US ‘shale revolution’ a positive step

By Chen Yung-feng 陳永峰  / 

Tue, Feb 26, 2013 - Page 8

Progress in the exploitation of shale gas in the US is bringing about a new revolution in the history of civilization. However, given the scarcity of reports about shale gas in the nation’s media, most readers probably do not know very much about this “shale revolution.”

Shale gas is essentially the same substance as the natural gas already used. The difference is that shale gas is found in the bedrock strata that lie between 2,000m and 4,000m below the surface of the Earth.

In the past, shale gas was either too difficult to extract or the relative benefits of extraction were not worthwhile. However, the recent surge in prices of petroleum and other energy resources have made the development of alternatives, such as undersea resources and shale gas, more worthwhile in comparison.

The struggle for resources is what lies behind the contests over territory that have been occurring so often recently. It is as if world history had been turned back to the eve of World War I. The difference is that in the past, Europe, the US and Japan played the leading roles, whereas nowadays the power game is more plural, fluid and irregular. International law and classic diplomacy have receded, and there is hardly any potential for resorting to military force.

Since 2009, the successful commercial extraction of shale gas has turned the US into the world’s biggest producer of natural gas. Shale gas now accounts for about a quarter of US natural gas output and that proportion will doubtless continue to grow.

At the same time, shale oil, which is to be found in the same rock strata as shale gas, is also being extracted. It is generally estimated that the US will become the world’s biggest petroleum exporter in about 2017 and may even go from being an oil-importing country to an oil-exporting country.

If this occurs, the US will see a big improvement in its trade balance and may be able to eradicate its existing double deficit in trade and finance. The US’ ailing manufacturing sector may also revive, thanks to the advantage of cheap energy. The US dollar could regain its former strength, while the Japanese yen may suffer a sustained decline. When these things happen, the US will not just be the world’s market, but may reclaim its status as the world’s factory.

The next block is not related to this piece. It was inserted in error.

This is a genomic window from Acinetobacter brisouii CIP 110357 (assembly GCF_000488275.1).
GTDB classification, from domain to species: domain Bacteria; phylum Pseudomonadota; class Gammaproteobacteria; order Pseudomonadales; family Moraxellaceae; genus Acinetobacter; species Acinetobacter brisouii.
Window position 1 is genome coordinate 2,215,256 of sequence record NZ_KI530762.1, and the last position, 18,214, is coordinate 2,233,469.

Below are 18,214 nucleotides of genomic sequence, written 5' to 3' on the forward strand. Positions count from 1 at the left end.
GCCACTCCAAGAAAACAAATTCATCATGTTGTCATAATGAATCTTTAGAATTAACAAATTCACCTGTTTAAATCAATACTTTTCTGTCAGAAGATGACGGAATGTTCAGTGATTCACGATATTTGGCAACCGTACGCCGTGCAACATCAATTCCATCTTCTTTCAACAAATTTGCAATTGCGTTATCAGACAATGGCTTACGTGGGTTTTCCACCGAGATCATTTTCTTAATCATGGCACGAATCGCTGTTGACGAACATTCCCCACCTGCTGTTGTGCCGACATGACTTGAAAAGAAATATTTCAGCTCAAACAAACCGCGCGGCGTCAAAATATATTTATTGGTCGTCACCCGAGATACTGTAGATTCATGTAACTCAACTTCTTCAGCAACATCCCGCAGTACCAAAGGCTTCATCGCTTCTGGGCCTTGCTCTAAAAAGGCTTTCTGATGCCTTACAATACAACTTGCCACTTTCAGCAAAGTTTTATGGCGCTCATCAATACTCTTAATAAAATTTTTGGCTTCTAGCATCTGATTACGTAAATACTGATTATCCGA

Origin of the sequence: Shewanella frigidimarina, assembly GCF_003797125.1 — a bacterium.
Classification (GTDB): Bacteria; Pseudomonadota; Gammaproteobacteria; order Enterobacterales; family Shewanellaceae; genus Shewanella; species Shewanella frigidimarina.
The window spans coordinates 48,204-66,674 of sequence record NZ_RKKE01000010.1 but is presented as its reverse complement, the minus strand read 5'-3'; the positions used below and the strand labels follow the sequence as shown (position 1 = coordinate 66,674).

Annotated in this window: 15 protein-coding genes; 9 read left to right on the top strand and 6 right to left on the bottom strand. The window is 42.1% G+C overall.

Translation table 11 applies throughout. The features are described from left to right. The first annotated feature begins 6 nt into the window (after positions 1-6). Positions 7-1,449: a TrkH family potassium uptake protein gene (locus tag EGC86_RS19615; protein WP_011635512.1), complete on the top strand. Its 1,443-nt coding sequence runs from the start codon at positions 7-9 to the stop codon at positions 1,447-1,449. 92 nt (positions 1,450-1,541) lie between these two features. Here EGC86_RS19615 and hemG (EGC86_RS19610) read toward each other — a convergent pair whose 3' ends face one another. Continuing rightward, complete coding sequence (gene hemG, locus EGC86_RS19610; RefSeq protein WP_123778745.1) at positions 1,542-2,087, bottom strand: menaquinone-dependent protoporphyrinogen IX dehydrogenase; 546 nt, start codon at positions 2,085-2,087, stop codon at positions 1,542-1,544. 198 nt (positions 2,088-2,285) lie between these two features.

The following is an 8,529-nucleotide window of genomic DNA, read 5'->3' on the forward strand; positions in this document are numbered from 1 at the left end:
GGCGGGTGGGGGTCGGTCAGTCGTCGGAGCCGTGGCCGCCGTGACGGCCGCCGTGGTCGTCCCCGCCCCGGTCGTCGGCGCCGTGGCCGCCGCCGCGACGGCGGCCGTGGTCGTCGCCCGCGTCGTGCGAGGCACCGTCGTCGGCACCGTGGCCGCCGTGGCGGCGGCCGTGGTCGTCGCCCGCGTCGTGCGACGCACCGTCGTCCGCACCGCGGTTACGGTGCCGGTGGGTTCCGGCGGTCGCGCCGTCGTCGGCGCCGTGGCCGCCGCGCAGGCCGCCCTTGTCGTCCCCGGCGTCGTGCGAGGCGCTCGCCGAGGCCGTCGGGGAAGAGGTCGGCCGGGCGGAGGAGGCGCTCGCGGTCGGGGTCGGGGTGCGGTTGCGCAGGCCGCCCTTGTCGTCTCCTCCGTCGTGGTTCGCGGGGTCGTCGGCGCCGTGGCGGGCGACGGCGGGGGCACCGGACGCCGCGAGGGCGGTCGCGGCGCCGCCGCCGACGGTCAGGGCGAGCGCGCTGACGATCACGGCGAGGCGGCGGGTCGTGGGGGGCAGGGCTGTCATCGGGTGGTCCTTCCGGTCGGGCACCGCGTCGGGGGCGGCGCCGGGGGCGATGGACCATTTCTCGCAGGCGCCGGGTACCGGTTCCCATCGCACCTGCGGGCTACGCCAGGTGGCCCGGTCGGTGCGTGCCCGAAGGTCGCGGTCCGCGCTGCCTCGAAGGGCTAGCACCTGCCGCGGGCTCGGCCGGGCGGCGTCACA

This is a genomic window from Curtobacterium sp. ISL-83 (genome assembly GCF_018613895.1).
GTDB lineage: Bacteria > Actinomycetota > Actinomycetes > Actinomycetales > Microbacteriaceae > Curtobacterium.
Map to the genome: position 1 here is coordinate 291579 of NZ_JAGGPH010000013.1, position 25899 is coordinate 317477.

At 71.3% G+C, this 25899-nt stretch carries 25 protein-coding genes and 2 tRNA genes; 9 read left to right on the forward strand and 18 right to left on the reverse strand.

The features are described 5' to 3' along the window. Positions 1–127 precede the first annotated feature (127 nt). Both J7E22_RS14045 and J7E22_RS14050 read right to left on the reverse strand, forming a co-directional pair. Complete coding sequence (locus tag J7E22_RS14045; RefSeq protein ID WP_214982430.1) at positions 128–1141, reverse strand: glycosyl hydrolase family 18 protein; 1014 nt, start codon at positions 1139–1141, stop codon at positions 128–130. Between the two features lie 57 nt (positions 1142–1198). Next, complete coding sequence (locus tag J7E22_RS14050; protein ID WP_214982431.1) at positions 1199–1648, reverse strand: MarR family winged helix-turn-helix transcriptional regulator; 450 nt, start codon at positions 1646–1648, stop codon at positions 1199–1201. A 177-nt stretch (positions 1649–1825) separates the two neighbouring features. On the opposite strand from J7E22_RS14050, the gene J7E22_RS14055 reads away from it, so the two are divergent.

Apple Inc’s recent announcement that it is going to restart computer manufacturing on a US production line may not seem significant, but when considering this wider background, it has profound implications.

South Korea, a favorite topic of conversation in Taiwan, has made the decision to import liquefied natural gas (LNG) derived from US shale gas in the 20 years between 2017 and 2036. If this happens, South Korea’s manufacturing costs will be cut significantly. Some Korean energy experts estimate the cost of LNG will fall to between US$7 and US$8 per million British thermal units, which would be less than half the current price of U$17 on East Asian markets, including in Taiwan, Japan and South Korea.

South Korea has been quicker than Taiwan and Japan to wake up to the significance of the US shale revolution, which has given it a head start in the new wave of energy competition in East Asia. This is thought to be the result of South Korea’s Ministry of Knowledge Economy (equivalent to Taiwan’s Ministry of Economic Affairs and Japan’s Ministry of Economy, Trade and Industry) working with Korean Gas Corp. It is another success for South Korea’s state-led pattern of development. An important background factor is the US-Korea Free Trade Agreement, along with the Americanization and globalization of the South Korean economy.

When considering domestic problems in Taiwan, I feel less inclined to make comparisons with South Korea because conditions prevailing in the two countries are different and their existence on the world’s historical timeline does not match up. If people compare the two nations, it often blurs the focus and perception of the essential factors is lost.

When South Korea’s energy policies are compared with Taiwan’s, where the government and state-owned companies such as CPC Corp, Taiwan and Taiwan Power Co, which have great influence over the basic conditions for manufacturing, are often tied up in conflicts over minor details, one cannot help but wring one’s hands in consternation.

Let us hope the government can keep up with the times and succeed where others have failed. Taiwanese often moan about how little attention they receive from the international community, but how often do they pay careful attention to the world around them? A nation that fails to see the world clearly will always lag behind world trends. Such a nation will never go beyond copying what others have done before it. There are many examples: education reform, energy innovation, currency and reserves, open markets and free trade.

Taiwan now has a new premier, Jiang Yi-huah (江宜樺), at the head of a new Cabinet. Let us hope the new Cabinet ministers will think about things in a new way, and that the government will get a better understanding of the nation’s conditions and a clearer view of the world around us.

Chen Yung-feng is executive director of Tunghai University’s Center for Japan Area Studies.

Translated by Julian Clegg